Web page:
Here in California we know better. The state Air Resources Board just renewed our Zero-Emissions Vehicle (ZEV) program, which will require major automakers to produce roughly 20,000 battery-electric cars beginning in 2003. The ARB rightfully considers the ZEV to be the "gold standard" for low-pollution cars.
Automakers have already sold or leased more than 2,000 electric cars in California, and the drivers of these vehicles love them: today's electric cars are powerful, peppy, and virtually maintenance-free. No oil changes, no smog checks, and no trips to the gas station. They are cheap to refuel, and noise from the electric motor is imperceptible.
There have been significant advances in battery technology over the past ten years, and GM's EV1, equipped with a nickel-metal hydride battery, gets in excess of 100 miles per charge. That may not be enough for every purpose, but it works in many fleet applications, and it's perfect for almost everyone's daily commute.
Coalition for Clean Air
Los Angeles, Calif.
Hqybrid Vigor" is so misleading that it is difficult to believe that Gregg Easterbrook spent any time conducting research for his article. I have driven GM's EV1 for more than two years. My range per charge is 150 miles on the highway and ninety in the city. It is the only car I use. I do not have to pay for tune-ups, oil changes, or smog checks. Electricity costs me less than half the cost of gasoline. I can accelerate from zero to 60 in under eight seconds. I never have to go out of my way to "fill up," because I charge in my driveway at night while I sleep.
I have no intention of ever going back to gasoline. Easterbrook does a disservice to his readers in attempting to propagate the myth that EVs are inadequate and unpopular. In fact, there is a waiting list for them in California.
EVs eliminate oil spills, the export of billions of petro-dollars, and emissions associated with notoriously dirty tankers, refineries, and diesel delivery trucks. When one counts emissions from electricity-generating plants, EVs are still cleaner on a per-mile basis than the cleanest available gasoline automobile.
Santa Monica, Calif.
Gregg Easterbrook replies:
Some things inspire small but intensely loyal followings, and electric cars appear to be one of them. These letters present electric cars as cheap, reliable, practical, fabulous. Why do so few people buy them? Ken Katz and Robert Seldon refer to a waiting list for electric cars; actually, General Motors was able to sell fewer than 100 of its EV1s in California in 1999 before it suspended production. Only about 3,000 electric vehicles have been bought nationwide. Devotees claim that manufacturers conspire not to sell electric vehicles—an argument that seems strained; if the public were clamoring for such cars, automakers would have to be fools not to offer them. (Even Honda, with its clean-green marketing approach, has dropped out of EV sales.) Maybe the popularity of electric cars will change with future technical improvements. For the moment, however, the market for electric cars seems smaller than the market for quill pens.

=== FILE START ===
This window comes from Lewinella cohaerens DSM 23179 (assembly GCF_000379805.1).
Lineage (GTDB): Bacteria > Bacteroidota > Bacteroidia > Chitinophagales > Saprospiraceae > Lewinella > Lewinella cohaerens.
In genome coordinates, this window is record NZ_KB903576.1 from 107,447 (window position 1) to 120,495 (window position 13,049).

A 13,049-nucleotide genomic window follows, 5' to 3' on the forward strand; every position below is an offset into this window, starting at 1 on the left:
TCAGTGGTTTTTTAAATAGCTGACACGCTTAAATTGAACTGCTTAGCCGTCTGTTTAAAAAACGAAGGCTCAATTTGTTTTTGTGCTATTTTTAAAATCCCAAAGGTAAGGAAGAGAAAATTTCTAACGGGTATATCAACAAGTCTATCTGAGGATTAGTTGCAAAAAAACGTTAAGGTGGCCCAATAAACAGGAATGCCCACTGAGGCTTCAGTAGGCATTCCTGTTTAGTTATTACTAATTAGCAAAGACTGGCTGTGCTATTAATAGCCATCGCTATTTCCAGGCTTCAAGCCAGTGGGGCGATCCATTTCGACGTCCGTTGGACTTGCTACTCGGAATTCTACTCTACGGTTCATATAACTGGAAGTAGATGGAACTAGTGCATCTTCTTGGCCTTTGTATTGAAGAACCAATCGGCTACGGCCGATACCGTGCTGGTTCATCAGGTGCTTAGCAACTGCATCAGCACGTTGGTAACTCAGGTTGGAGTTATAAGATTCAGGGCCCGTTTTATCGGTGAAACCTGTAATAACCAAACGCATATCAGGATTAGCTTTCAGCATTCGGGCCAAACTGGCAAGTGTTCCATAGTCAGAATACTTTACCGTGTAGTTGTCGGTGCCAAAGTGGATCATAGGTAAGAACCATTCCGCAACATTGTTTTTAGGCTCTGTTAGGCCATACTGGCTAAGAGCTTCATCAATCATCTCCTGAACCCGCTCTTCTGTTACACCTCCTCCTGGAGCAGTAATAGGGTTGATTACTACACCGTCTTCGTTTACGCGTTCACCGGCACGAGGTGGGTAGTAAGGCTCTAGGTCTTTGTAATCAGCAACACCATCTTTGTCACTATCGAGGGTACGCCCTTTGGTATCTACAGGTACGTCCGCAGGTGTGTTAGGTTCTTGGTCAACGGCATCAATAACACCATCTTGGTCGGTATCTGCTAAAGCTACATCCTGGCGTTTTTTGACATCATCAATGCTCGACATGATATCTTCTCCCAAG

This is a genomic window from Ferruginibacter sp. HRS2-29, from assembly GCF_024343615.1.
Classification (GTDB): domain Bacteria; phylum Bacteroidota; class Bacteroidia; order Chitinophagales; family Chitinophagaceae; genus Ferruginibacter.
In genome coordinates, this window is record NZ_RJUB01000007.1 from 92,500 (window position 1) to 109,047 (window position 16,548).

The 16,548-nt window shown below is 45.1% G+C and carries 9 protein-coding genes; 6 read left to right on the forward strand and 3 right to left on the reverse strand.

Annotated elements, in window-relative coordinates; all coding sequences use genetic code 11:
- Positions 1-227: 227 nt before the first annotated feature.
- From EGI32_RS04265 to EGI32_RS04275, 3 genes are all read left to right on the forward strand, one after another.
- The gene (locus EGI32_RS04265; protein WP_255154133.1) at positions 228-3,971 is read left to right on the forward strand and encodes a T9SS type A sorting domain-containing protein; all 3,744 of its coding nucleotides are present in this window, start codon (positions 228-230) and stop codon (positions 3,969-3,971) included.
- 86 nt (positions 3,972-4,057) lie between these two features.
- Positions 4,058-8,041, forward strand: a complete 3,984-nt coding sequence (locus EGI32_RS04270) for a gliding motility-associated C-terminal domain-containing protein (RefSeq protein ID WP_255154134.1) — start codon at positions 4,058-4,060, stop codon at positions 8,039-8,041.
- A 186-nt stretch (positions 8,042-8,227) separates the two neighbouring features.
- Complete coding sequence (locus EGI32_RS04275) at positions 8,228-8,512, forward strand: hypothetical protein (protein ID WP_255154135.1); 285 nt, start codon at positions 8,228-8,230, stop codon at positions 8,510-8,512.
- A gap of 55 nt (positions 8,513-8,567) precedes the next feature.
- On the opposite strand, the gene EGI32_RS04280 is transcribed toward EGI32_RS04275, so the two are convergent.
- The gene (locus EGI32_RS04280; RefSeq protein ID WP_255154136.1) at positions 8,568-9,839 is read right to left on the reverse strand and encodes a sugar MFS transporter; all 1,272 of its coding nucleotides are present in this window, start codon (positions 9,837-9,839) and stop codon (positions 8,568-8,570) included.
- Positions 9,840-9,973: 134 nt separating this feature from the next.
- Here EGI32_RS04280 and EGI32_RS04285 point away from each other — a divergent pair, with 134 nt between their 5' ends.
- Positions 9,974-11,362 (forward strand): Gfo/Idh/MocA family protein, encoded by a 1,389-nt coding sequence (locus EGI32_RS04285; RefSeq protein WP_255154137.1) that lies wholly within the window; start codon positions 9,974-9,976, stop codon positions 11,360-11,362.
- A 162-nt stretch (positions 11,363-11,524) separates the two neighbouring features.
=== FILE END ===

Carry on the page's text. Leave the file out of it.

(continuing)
Your article "The Crescent and the Tricolor" (by Christopher Caldwell, November Atlantic) incorrectly states that "'there's not a single Turk on the German football team.'" Indeed, three German-born Turks, Mustafa Dogan, Mehmet Scholl, and Mahmut Yilmaz, play for the national team. But drawing a relationship between the number of foreign athletes on a national team and ethnic integration is dubious at best. Soccer teams are about finding the best players, not about solving social problems. Meanwhile, economic discrepancies and racism keep the vast majority of French Arabs and German Turks from meaningful integration.